Wednesday, January 04, 2006

An Ode to Cafe de Paris

About seven years back I first heard the name Café de Paris, my husband often mentioned it whenever I asked him where he had had lunch. This place seemed to be a favorite hang out during the various sales calls he used to make in the Dalhousie area and I often heard him singing praises of the pudding he ate there. The name brought visions of the cafes one sees in Paris while walking along Champs Elysees; of course I knew that what I visualized was quite far fetched for a busy street on Dalhousie.

Though I was curious and always very eager to explore all kinds of eating joints, Café de Paris was forgotten in the midst of the daily din of existence. Then one fine morning we made a decision to move to a city with greater opportunities and better careers and the first step in doing so was to go and purchase railway tickets from Koilaghata. It quite slipped our minds that we could have purchased tickets from Ballygunj station as well which was quite close but anyway we had made the journey at almost crack of dawn to secure a position in the already snake like queue, after standing for two long hours without any food and water we did manage to get our tickets to a brighter future. In a buoyant mood we walked towards the bus stand to catch a bus back home, however we could not ignore our rumbling stomachs so we stopped right in front of Café de Paris!

All my visions and pre conceived notions crashed, it resembled a hole in the wall, and two broken steps led into a dark room with soiled brown walls, marble topped wooden tables – eight of them in all with four chairs per table. Most were in a state of extreme disrepair. At the entrance there was a cash counter with a rather sleepy looking gentleman and above him was a huge portrait of the founder (freshly garlanded) of the place who was long dead and gone. My husband informed me that this portly gentleman of the portrait was my Mother in law’s uncle. Well maybe that is why he patronized the place!

My husband was in his element, he knew the waiters by their first names and he seemed to know the menu by heart as well – I don’t remember seeing a menu card though, all items available were usually rattled off by the waiter attending the table. So the order was given with much fanfare, one kobiraji (chicken breast cutlet coated with egg whites and deep fried), one moglai porota (dough stuffed with egg and meat mixture and deep fried), one chicken afghani (I cannot describe this one!) and one pudding and a few buttered toasts. My husband insisted that this was a feast fit for kings while I waited with my many reservations, snootily turning my nose at every other thing.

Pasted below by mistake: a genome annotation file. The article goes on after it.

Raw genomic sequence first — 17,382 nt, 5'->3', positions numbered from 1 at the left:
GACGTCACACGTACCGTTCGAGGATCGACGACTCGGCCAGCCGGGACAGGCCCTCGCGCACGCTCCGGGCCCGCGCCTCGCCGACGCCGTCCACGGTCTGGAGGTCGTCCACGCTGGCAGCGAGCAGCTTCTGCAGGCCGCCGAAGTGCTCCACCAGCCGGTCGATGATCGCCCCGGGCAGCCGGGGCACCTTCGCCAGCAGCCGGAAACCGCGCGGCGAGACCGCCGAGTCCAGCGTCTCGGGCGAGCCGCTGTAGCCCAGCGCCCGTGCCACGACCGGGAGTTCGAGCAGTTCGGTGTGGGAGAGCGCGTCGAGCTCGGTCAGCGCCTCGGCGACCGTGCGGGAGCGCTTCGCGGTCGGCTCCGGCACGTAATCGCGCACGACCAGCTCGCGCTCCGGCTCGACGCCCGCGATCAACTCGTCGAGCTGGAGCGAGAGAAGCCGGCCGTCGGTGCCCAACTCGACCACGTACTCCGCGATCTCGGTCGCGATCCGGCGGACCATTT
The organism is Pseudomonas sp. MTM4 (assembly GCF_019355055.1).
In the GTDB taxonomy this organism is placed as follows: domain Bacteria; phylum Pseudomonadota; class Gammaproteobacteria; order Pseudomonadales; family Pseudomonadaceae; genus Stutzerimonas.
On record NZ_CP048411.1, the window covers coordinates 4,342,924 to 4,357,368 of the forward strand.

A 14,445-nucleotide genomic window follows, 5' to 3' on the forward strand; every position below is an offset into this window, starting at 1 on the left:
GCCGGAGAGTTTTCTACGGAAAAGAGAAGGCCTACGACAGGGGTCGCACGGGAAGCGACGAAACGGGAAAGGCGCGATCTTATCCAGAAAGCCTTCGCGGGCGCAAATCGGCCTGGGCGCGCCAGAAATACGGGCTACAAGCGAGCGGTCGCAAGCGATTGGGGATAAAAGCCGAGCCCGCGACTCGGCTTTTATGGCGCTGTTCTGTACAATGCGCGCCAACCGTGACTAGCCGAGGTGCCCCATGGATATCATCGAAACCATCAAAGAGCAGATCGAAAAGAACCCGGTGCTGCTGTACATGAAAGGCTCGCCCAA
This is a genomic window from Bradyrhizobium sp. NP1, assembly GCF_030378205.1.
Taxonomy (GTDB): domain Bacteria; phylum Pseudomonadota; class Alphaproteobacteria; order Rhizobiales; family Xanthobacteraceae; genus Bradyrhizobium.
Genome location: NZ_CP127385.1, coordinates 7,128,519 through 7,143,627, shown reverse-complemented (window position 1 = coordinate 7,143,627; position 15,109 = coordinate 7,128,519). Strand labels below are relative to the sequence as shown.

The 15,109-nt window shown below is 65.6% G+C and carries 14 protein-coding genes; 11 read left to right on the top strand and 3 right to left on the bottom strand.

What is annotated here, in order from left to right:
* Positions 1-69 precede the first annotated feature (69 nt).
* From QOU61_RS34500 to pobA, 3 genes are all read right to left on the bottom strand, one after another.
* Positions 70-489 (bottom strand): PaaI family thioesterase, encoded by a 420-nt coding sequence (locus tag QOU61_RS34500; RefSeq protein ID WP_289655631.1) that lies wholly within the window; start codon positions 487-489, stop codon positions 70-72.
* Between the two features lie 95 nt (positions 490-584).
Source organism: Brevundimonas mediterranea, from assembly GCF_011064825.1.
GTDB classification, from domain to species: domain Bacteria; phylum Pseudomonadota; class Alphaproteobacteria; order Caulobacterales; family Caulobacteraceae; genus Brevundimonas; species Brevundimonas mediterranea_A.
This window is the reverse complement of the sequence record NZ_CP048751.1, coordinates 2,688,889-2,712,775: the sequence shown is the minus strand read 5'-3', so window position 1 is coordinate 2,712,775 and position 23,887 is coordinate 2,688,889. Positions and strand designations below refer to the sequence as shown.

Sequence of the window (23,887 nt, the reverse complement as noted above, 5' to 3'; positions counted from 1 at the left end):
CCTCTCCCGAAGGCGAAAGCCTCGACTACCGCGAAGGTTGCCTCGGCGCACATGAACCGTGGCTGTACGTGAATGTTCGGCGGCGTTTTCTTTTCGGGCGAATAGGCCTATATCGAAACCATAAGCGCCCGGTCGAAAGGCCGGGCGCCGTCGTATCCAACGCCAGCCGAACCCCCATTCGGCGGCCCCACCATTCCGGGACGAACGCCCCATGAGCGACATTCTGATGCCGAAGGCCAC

The food arrived promptly served on chipped plates and slightly bent knives and forks and I started digging in with trepidation but the moment I put the first bite inside my mouth I was transported to heaven, all that I ate was equally wonderful and I couldn’t quite decide what I liked best. My husband had this ‘I told you so’ look on his face which I ignored completely. Later after boarding the bus I grudgingly admitted that it was the best food I had ever eaten.

In my mind, Café de Paris truly symbolized the beginning of the good times and when we returned to Kolkata (as it is spelt now) we did always go back and savor the taste of success and tipped the waiters handsomely who were suitably shocked by the amounts. This year when we planned our itinerary, Café de Paris had its rightful place on it and we were to stop after we visited the zoo (which again is a must do activity till the children reach the age of 10). We took a taxi from the zoo to Dalhousie peering out of the window so that we don’t miss our ‘hole in the wall’! We peered hard but even my husband’s trained eye could not locate it so he crossed the street, searched in vain and finally asked a shoe shine man about its whereabouts. We were informed that the place had shut down in late 2004 and now the shop was to be some hardware store or some such thing.

Seeing our woebegone faces the shoe shiner kindly suggested that there are other such eating joints just round the corner but we were not really listening. With heavy hearts we walked back dejectedly to our taxi and went home hungry. It was an end of an era – this restaurant (if it could be called that) had been around since World War II and fed innumerable hungry people on the move for almost 60 years. Perhaps this place was too weak to handle the great winds of change blowing across and perished but I do hope the loyal will pass the place and remember that here I once sat and enjoyed every bit I ate.

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